Turner said it is a recruiting tool used by the district.He said when he tells prospective employees of the benefit they are surprised. He knows of only one other school that offers a similar benefit, and it followed Tupelo, he said.

1:14 p.m.

Turner will now make a presentation about recruiting. He has a slide, but the numbers are too small for me to read now.

He just read one line: In October/November 2012, interviewed 13 students at Delta State, one was a minority, 10 percent of budget went to recruiting and total cost of trip was $457.

The district also visited several historically black colleges and universities, Turner said. For the year, the district has spoken with 210 applicants and 71 were minorities, he said. The total budget spent was $4,539.38.

1:18 p.m.

Board members will present about their trip to the National School Board Association’s national conference.

Board member Eddie Prather attended sessions on gender equity and on measuring and sustaining school improvement. He also said the district should strengthen and highlight its successes that community takes for granted.

Another session was about Bring Your Own Device. He heard from a district in Maryland that had the program. It did surveys because it had a high percentage of Free and Reduced Lunch students, but every student ended up bringing devices, from a $100 phone to a $1,500 tablet. This year, they will update policies for the devices, Prather said. The curriculum person said not to forget the main focus is to drive instruction and that teachers should have control over when to use the devices.

Board member Kenneth Wheeler said there were a lot of people and that it was good to see a lot of people he knew from previous meetings in Mississippi and the southeastern region. He attended a lot of school safety meetings. A lot of school districts were implementing programs, Wheeler said, adding that he still believes Tupelo’s programs are headed in the right direction.

Stone said she went to a few meetings. One was about marketing a public school to be competitive in enrollment challenges. She found that Tupelo was already doing several of those things. The tips were know challenges and assets, think of three things you do really well and focus on those and know community and history. She said banners on schools provide good, free advertising. The district sends out postcards to provide information about the district, maybe profile a graduating senior and where they are going to college.

She also attended a meeting on professional development and she found that Tupelo was doing so much more than many of those other districts. They also mentioned professional development for school board members she said.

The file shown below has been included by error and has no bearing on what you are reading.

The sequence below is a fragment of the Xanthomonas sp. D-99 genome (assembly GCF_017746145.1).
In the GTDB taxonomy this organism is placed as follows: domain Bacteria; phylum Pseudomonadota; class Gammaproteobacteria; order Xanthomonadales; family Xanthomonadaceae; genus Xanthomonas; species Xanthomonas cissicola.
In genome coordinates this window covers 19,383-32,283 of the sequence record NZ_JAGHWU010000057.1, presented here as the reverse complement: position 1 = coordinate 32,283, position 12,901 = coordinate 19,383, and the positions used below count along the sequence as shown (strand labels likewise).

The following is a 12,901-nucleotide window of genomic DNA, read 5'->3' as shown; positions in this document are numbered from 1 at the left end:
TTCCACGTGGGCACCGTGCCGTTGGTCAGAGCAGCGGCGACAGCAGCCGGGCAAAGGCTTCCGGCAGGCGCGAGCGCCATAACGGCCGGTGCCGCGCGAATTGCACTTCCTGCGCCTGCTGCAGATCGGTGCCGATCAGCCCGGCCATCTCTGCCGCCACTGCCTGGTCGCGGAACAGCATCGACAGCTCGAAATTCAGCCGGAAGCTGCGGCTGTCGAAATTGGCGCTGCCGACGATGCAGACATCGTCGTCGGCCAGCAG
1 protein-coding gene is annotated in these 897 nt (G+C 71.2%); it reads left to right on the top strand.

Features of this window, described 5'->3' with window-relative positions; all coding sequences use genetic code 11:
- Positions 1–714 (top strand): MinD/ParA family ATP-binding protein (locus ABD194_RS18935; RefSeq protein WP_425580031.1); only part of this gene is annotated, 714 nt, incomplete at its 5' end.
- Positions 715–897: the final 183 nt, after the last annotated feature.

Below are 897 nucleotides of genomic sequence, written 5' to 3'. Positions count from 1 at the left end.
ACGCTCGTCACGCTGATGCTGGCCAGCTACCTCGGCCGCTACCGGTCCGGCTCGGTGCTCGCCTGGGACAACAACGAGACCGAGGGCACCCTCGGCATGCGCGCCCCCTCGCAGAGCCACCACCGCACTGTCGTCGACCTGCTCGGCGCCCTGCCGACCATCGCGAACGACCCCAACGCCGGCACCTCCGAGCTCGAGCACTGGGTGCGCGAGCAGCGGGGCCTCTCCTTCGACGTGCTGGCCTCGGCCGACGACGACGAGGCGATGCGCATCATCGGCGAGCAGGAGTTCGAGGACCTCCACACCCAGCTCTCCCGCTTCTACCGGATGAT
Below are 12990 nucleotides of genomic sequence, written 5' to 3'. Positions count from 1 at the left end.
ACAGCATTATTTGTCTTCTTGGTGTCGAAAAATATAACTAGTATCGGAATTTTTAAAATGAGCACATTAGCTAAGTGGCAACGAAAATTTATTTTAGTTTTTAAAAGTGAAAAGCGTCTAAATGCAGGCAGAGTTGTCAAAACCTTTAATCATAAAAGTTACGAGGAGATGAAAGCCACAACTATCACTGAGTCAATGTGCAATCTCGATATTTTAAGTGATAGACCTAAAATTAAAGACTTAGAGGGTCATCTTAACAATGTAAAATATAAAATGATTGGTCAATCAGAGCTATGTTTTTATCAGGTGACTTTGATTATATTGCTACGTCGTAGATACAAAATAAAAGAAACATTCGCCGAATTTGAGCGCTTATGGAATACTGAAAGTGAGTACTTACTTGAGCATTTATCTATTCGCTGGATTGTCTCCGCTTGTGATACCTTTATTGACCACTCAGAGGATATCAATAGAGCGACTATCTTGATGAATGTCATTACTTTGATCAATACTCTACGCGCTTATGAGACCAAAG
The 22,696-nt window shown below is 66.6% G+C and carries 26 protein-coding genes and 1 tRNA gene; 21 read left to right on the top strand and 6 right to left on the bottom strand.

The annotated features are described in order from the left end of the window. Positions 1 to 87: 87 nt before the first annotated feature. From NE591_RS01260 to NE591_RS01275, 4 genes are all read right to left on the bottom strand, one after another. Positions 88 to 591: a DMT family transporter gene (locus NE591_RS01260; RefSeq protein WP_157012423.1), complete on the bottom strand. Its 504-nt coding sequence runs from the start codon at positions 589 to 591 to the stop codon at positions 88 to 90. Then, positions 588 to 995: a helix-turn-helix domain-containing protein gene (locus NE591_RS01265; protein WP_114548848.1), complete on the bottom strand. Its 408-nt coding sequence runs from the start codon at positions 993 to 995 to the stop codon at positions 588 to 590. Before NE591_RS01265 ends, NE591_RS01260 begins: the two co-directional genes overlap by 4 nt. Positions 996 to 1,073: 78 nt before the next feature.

Ezell made a presentation about new policies and policy changes.

 

Executive Director of Curriculum Leigh Mobley made a presentation about a 2013 Barton (dyslexia) Reading Program.

This summer, they would have all students who are receiving dyslexia services and those who have recently screened for those services to attend 16 Barton sessions with two of our certified Barton trainings. They would hold those sessions at Church Street School, four days a week for four weeks.

They will hold those for any Tupelo student who needs Barton intervention. They will be able to have those Barton services for free.

 

1:42 p.m.

Turner said he will ask the district to improve new pay supplements for district employees to help the district to remain competitive. They have surveyed many other districts to determine the numbers.

Turner has also presented the board with the salary schedule for teachers and assistant teachers. There are no changes, he said, but added the board will not be voting on it tonight.

1:44 p.m.

Superintendent Gearl Loden will make a report to the board. He said at the next board meeting, there will be a presentation about changes in the law for measuring average daily attendance. Students must be at school 63 percent of the day to be considered present of the day.

The district has 450 students eligible to walk at graduation and 21 who are not, Loden said. Last year, the district had 14 not eligible, but this year’s class is larger he said (I did not catch the size of last year’s class).

Loden: “With a larger class and with a senior class that is the first group to take U.S. history and biology tests, I feel like we are ahead of where we have been.”

Last year was a record trend, Mr. Meadows said we typically had about 40 students not to graduate. Last year was a number to celebrate and we feel this year is a number to celebrate.

Loden said they will stop the graduation this year to escort out people who shout during it. “We will have an orderly graduation,” he said.

The End of Year celebration for teachers is May 23.

1:48 p.m.

Facilities director Julie Hinds is going through bids for Carver and the baseball field. She is recommending bids for new windows at Carver. The bid was for $219,000 to replace all windows at the school. The recommended bid for reflooring at Carver is $119,000. She is recommending the board to reject bids on the baseball field because they were out of budget. They will try to re-bid that work.

1:50 p.m.

Finance director Linda Pannell is asking the board to issue the bonds for the Qualified School Construction Bond. The low-interest bonds as part of the federal stimulus package will replace other debt that rolls off this year, Pannell.

The winning bid was to Trustmark Bank and it came at the credit rate, which means there will be no interest to the district, she said.

1:53 p.m.

Ezell is making a presentation about the district’s handbook. There were some changes, with personnel changes and policy changes, she said. They are as current as the district can make them right now, she said.

The district will just put the handbooks online but will print hard copies if someone requests them.

Loden said with administrator contracts being 238 days, there are two days for which administrators are not paid. He said with July 4 being a Thursday, he requests the district take July 3-5 as a holiday.

1:56 p.m.

The board will go into executive session for a student discipline hearing and an update on litigation.